Government's ‘unlawful’ Rwanda policy ruling explained

Government's ‘unlawful’ Rwanda policy ruling explained

The government’s controversial Rwanda policy has been deemed 'unlawful' by the Supreme Court.

In April 2022, then prime minister Boris Johnson first announced plans to deport migrants, who’d come to the UK illegally, to the African country.

He said it would work as a deterrent and stop asylum seekers making the dangerous boat journeys across the Channel to get into the UK.

However, the first flight due to take asylum seekers from the UK to Rwanda was cancelled in June 2022, just minutes before it was due to take-off, thanks to a late intervention from the European Court of Human Rights.

That intervention marked the beginning of 18 months of legal battles, up until Wednesday when the Supreme Court echoed the decision of the Court of Appeal, and deemed the proposals unlawful.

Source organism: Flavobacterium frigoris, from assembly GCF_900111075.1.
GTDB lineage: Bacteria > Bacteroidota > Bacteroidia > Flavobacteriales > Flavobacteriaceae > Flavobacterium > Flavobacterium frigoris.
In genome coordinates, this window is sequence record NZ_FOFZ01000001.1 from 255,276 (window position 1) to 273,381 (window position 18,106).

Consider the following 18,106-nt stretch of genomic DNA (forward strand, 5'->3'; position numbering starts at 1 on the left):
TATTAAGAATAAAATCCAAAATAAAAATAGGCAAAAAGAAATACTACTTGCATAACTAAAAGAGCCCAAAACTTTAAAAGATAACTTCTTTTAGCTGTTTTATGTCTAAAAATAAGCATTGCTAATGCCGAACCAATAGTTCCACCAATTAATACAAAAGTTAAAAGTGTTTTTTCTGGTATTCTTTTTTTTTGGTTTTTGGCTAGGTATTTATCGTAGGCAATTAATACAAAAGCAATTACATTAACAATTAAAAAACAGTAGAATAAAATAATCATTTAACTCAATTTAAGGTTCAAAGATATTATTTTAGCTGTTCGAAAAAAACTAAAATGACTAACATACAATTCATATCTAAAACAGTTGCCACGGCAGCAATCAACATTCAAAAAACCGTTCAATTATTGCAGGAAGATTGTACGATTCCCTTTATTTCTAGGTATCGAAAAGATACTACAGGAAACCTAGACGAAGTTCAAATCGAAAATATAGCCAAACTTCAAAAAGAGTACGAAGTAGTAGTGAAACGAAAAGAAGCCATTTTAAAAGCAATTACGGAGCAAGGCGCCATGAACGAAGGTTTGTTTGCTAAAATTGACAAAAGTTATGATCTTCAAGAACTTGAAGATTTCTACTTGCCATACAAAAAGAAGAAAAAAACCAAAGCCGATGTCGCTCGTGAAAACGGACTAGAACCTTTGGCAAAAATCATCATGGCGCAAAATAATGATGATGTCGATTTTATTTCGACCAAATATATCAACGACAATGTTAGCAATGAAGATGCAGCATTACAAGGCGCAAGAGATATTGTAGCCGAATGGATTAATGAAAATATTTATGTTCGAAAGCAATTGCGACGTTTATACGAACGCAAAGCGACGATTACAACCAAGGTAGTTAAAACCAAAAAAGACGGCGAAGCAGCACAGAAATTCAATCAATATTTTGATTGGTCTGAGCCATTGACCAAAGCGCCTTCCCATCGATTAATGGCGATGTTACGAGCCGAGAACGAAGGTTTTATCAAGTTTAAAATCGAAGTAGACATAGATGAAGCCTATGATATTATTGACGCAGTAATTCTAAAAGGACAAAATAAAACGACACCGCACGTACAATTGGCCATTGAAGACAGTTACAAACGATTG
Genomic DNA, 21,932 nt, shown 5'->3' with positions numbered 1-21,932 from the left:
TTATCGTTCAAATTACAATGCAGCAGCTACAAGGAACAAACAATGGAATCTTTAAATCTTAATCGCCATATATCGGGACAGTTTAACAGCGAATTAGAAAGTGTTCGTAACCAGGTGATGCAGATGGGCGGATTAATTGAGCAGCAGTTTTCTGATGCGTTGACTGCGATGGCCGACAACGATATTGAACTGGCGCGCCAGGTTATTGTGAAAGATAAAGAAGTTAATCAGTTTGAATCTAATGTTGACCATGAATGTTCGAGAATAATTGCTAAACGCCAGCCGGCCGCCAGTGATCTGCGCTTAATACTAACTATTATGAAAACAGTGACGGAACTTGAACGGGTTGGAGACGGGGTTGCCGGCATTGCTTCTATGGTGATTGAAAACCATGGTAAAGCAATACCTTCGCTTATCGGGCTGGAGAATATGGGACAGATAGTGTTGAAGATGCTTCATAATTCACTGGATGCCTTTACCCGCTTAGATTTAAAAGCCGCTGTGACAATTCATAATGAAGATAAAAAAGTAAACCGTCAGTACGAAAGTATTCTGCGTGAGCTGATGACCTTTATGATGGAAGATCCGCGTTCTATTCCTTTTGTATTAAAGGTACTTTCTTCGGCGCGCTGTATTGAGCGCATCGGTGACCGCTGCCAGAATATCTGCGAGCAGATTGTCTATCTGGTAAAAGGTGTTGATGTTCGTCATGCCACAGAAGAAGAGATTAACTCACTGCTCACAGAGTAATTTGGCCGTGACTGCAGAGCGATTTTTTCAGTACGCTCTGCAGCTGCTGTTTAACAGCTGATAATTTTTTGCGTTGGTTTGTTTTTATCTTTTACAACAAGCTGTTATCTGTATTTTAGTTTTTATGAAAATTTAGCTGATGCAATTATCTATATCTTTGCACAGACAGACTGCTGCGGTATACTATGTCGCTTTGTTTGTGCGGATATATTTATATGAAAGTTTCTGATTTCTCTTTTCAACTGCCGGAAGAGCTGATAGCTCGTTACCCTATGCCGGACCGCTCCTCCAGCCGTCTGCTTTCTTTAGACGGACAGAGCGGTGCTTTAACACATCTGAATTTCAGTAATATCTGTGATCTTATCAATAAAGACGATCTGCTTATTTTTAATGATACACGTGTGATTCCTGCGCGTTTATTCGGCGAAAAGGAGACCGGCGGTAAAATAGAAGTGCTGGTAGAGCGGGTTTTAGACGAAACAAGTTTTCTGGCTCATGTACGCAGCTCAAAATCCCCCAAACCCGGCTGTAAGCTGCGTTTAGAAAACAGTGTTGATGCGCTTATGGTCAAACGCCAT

Planned flights to Rwanda's capital Kigali will stay grounded despite the UK handing over more than £140 million for the policy.

At Wednesday's PMQs prime minister Rishi Sunak vowed to sign an upgraded deal with Rwanda, and hinted he could change UK laws “if necessary” and may reconsider “international relationships”.

Our Court Correspondent Tristan Kirk was at the Supreme Court to witness the decision.

In this episode of The Standard podcast, Tristan describes the evidence presented to the judges, and their rationale for deeming the policy unlawful.

Tristan also considers the government’s next steps, and explains why even leaving the European Convention of Human Rights, as some MPs have called for, wouldn’t make the Rwanda policy lawful.

Listen above, find us on Apple, Spotify or wherever you stream your podcasts.